Microsoft ended Windows XP support a couple years ago, and any veteran security practitioner will remember the constant barrage of malware hurled their way through trivial exploits of the old OS.
But for various reasons — lack of financial resources and compatibility problems, for example — many organizations continue to use it. Case in point: the UK’s National Health Service trusts.
A report in Infosecurity Magazine reveals that 90 percent of NHS Trusts still run Windows XP. The publication cites a Freedom of Information Act request from Citrix in which more than half of respondents weren’t sure when they’d upgrade to a newer OS. Some 14% thought they’d do so by year’s end and 29% expressed hope that they’d shift to a more modern version of Windows at some point in 2017. Citrix got responses from 42 of the 63 trusts it approached.
From the article:
Unless these systems are being protected by virtual patching, they’ll be far more exposed to the threat of attack as Microsoft stopped issuing security updates for government PCs in April 2015.
This isn’t the first time institutions have been seen using Windows XP, and it’s certainly not a problem restricted to the UK.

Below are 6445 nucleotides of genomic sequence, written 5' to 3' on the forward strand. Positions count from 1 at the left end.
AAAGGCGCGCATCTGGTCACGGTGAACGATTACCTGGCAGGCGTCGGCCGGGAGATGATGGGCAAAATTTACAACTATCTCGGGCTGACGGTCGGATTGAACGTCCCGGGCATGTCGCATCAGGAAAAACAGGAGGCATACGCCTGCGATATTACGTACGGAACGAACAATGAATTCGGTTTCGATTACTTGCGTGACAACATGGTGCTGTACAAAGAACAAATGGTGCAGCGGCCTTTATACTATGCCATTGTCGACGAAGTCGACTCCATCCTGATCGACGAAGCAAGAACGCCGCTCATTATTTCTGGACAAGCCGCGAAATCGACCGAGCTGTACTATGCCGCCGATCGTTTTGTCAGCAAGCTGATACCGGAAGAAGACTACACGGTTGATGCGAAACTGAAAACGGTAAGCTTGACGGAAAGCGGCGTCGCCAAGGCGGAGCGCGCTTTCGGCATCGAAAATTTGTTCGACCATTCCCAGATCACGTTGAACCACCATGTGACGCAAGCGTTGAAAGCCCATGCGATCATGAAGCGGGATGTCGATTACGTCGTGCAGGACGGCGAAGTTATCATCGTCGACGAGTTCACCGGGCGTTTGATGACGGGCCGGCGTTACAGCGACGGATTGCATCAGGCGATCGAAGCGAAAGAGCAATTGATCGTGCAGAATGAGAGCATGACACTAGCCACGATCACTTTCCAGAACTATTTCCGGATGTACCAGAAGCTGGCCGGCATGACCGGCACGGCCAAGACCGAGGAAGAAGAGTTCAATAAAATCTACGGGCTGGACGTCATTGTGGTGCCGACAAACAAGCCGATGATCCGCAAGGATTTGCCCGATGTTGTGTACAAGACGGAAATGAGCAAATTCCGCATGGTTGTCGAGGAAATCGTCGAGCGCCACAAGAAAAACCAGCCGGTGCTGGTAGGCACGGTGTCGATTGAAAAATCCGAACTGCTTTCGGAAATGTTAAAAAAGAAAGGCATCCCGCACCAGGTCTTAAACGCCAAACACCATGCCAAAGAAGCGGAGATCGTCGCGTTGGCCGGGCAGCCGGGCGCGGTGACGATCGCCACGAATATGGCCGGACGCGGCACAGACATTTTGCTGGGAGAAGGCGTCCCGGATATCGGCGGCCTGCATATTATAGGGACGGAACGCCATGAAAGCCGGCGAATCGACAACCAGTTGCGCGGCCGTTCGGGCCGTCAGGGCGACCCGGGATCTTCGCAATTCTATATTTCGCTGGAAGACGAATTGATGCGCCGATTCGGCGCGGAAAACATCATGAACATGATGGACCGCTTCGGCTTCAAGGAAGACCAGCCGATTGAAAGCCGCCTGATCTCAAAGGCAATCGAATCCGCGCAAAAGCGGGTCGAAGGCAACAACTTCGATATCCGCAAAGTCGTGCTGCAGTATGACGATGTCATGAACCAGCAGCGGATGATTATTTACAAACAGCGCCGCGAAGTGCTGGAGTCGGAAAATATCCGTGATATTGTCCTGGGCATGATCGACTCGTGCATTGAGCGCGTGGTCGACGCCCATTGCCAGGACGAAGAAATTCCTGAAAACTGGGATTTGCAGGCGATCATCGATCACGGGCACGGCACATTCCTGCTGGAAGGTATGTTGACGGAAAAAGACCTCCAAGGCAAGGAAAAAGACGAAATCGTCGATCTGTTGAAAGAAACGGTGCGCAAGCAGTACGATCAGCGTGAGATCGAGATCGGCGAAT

The HIPAA Journal reported in June that researchers discovered malware infections through medical devices running on legacy systems at three hospitals. They found “a multitude of backdoors and botnet connections,” installed using “ancient” Windows XP exploits. Attackers compromised the machines even though the hospitals had modern, sophisticated defenses in place, the publication reported.
Capture Billing, a medical billing organization based in South Riding, Virginia, estimates on its website that one in four of the world’s PCs still run Windows XP and it’s likely many healthcare facilities need to “take corrective action” immediately. The company warns that such organizations might be violating HIPAA.
“If your medical practice has made any computer purchases within the past 12 years, you might currently be violating HIPAA and not even realize it,” the company says on the website.
Dr Harold Bornstein, longtime physician of president-elect Donald Trump, faced ridicule over the summer when a picture surfaced of him with a Windows XP screen clearly visible on his desk.
It’s easy to frown upon organizations that still use Windows XP. But in fairness, there are plenty of reasons why some have struggled to migrate to something newer. Financial restraints are often cited as a big reason, but another issue is compatibility.
Many healthcare operations, for example, rely on legacy systems that don’t play well with newer versions of Windows, making the changeover more complicated.
It’s also worth noting that in medical facilities, a lot of Windows XP boxes are not connected to the Internet, which makes them less of a security risk.